As+an+assistant+varsity+coach+of+the+boys+basketball+team%2C+coach+Betsy+Meeks+enjoys+building+relationships+with+players+like+junior+Jacob+Doyle.+As+a+Kansas+State+University+basketball+player%2C+Meeks+played+the+position+of+guard+for+the+wildcats.

By Andrew Tow

As an assistant varsity coach of the boys basketball team, coach Betsy Meeks enjoys building relationships with players like junior Jacob Doyle. As a Kansas State University basketball player, Meeks played the position of guard for the wildcats.

Coaches suffer from gender stereotypes

Boys basketball coach Betsy Meeks faced gender-based discrimination in college

In light of the school’s recent girls team state titles, one could easily conclude gender stereotypes in sports have dissipated. Although the imbalance between boys and girls in sports has been decreasing at Mill Valley, gender stereotypes remain an integral piece of history.

Boys basketball coach Betsy Meeks, who played basketball at Kansas State University from 1979 to 1983, faced gender related challenges during her years playing.

“I left my shoes in the training room one day … when I went back to get them and put them on, the [male] trainer had put shaving cream inside the shoes,” Meeks said. “That was the silent ‘you are not supposed to be here, I’m gonna make you pay.’ He never would have done that to a boys player.”

Discrimination was greater than one isolated event. When Meeks played, it extended from beyond the court to other places on campus.

“[In the cafeteria], we would go down the row and there would be a dish of steak and a dish of hamburger patties. [The boys basketball team] would come through and load up with a steak or two, and then we would get hamburger patties,” Meeks said. “We [were] treated poorly everywhere.”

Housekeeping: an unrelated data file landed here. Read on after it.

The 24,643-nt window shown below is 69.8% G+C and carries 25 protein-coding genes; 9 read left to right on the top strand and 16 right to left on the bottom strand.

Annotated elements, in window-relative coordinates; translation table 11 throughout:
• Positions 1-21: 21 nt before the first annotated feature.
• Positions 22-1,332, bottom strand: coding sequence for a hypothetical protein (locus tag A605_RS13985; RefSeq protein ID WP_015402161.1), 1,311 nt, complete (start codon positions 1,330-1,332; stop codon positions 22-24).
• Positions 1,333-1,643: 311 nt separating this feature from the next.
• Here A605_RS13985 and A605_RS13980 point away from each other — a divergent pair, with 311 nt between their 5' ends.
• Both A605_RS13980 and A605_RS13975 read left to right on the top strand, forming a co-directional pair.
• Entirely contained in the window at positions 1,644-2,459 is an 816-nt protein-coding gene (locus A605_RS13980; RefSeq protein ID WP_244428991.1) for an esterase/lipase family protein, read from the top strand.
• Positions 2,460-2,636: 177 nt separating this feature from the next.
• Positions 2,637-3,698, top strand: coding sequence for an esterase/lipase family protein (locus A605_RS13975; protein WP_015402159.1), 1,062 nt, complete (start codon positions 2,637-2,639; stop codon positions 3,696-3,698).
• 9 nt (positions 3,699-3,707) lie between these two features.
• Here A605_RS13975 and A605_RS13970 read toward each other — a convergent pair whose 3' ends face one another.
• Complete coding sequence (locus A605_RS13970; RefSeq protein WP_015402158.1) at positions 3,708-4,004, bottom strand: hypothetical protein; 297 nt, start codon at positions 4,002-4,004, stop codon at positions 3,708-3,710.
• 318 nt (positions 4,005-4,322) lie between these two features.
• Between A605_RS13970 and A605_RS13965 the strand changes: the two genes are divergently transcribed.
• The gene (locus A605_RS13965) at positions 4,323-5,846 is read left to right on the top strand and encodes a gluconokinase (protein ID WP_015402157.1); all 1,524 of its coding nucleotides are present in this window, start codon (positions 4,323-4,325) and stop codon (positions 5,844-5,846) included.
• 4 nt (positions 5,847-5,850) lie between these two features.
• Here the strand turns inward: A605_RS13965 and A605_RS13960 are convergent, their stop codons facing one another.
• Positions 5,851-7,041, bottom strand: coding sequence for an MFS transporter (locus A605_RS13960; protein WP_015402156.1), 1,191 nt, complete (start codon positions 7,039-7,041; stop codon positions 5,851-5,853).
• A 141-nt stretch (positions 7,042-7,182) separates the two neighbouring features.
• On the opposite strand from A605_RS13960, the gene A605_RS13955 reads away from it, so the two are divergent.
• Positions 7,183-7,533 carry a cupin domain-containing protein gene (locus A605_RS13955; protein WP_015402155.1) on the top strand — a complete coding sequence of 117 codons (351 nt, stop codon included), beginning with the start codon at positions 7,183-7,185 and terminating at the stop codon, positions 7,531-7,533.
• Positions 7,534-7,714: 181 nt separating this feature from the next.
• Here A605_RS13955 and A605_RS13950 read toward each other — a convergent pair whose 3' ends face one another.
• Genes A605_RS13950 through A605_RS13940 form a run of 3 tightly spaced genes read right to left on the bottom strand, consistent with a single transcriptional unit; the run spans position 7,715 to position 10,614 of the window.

Societal improvement can be seen at Mill Valley through students who value a diverse coaching roster. For example, junior basketball player Jacob Doyle appreciates Meeks’ coaching based on factors other than her gender.

“It was interesting having [Meeks’] second perspective, especially since she played D1 basketball,” Doyle said. “To me it is more about their ability to coach rather than their gender.”

Sophomore cross country runner Jordan White said having a coach who doesn’t share your gender can be beneficial.

“[I value] kindness and drive to coach,” White said. “You are able to form relationships with someone that you normally wouldn’t.”

Although Mill Valley has made improvements, inequalities continue. Only 30 percent of sports teams are coached by women. Meeks believes things have improved significantly between her time playing and her time coaching, but there is still progress to be made.

“I think we’ve come a tremendously long way, but we still put down girls,” Meeks said. “People say ‘they’re just the girls team.’ We still need to keep growing, not just in sport, but in society in general. There’s still definitely some bias – you can see with the way the girls teams were treated at the pep assembly. But we’re making progress.”

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